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LDTD splinters review

March 5, 2013, – Alex, splinters & candy

The Vancouver-based Orchid Ensemble expand the possibilities for traditional Chinese instruments and small chamber-style groups. The trio incorporates vocals, erhu (two-stringed fiddle), zheng (zither with moveable bridges), marimba and percussion into their moving performances which often include multimedia displays, dance and scenographic installation. Lan Tung, the founder of the group, is a fine singer, a virtuoso onerhu and an accomplished composer. She is joined by Haiqiong Deng on zheng and Jonathan Bernard on marimba and percussion. Together, Orchid Ensemble draw inspiration from Hebrew, Spanish, British and Chinese texts. The poetry and words encourage the band to lose their inhibitions and dive straight into the music.

“Many of the pieces we wanted to include on the album included or were inspired by poetry, but stylistically were wildly diverse. As the process evolved, we felt liberated from a musically-defined theme and found cohesion through the world of poetics, which we feel allows for realms beyond rational or logic, beyond earthly constraints.” – Jonathan Bernard 

Orchid Ensemble’s adventurous approach shines on their most recent release, Life Death Tears Dream. Each composition is striking and unique, revealing the musicianship of each performer. The group’s dynamic repertoire is impressive, ranging from the contemporary to the ancient. The tempo and structure of a piece can change instantly, engaging the listener completely. The melodies and harmonies are so intricate you’ll want to devote your full attention to these songs. Orchid Ensemble hopes to educate listeners with their distinctive repertoire. There is a story behind every piece and discovering the history is part of appreciating the music.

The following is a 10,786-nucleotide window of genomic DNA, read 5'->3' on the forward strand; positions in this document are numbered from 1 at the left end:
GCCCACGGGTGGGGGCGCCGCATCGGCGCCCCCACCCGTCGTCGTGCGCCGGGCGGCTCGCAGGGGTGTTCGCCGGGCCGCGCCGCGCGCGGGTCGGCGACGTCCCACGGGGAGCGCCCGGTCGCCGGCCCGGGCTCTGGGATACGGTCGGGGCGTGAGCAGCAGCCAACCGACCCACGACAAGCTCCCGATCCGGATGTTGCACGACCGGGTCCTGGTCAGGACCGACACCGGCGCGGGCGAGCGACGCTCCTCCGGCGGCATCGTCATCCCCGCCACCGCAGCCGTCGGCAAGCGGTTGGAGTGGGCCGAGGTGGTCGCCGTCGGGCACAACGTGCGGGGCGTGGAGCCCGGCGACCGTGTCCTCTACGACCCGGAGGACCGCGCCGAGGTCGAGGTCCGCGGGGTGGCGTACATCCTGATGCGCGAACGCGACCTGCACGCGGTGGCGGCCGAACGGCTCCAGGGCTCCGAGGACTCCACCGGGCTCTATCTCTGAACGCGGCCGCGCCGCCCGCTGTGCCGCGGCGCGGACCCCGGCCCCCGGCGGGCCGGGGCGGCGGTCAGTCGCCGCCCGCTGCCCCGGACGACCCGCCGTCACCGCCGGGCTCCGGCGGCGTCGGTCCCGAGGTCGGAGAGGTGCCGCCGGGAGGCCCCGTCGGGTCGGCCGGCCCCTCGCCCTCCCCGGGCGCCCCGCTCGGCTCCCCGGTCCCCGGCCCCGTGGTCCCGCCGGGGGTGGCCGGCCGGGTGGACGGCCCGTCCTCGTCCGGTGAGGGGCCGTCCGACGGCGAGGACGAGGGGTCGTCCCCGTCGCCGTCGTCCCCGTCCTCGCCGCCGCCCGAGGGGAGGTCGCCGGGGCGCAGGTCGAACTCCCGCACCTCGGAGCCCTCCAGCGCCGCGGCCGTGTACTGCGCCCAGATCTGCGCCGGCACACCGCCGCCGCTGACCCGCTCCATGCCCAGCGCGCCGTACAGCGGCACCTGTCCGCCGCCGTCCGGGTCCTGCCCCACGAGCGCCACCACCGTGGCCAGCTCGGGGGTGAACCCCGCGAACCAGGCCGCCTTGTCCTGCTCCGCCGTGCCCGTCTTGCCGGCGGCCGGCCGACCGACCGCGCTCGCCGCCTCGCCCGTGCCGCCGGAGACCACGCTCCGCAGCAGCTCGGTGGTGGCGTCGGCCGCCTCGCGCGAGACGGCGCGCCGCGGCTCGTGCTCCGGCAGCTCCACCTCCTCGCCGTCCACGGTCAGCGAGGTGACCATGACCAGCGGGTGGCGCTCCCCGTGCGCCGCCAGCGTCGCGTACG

“When we present listeners or collaborators with a piece of music and its background, we like to assume that they will go deeper and study where the music is coming from, that they will be moved and intrigued by the context. The music itself is simultaneously a beginning and an end point. We always invite people to go deeper.” – Jonathan Bernard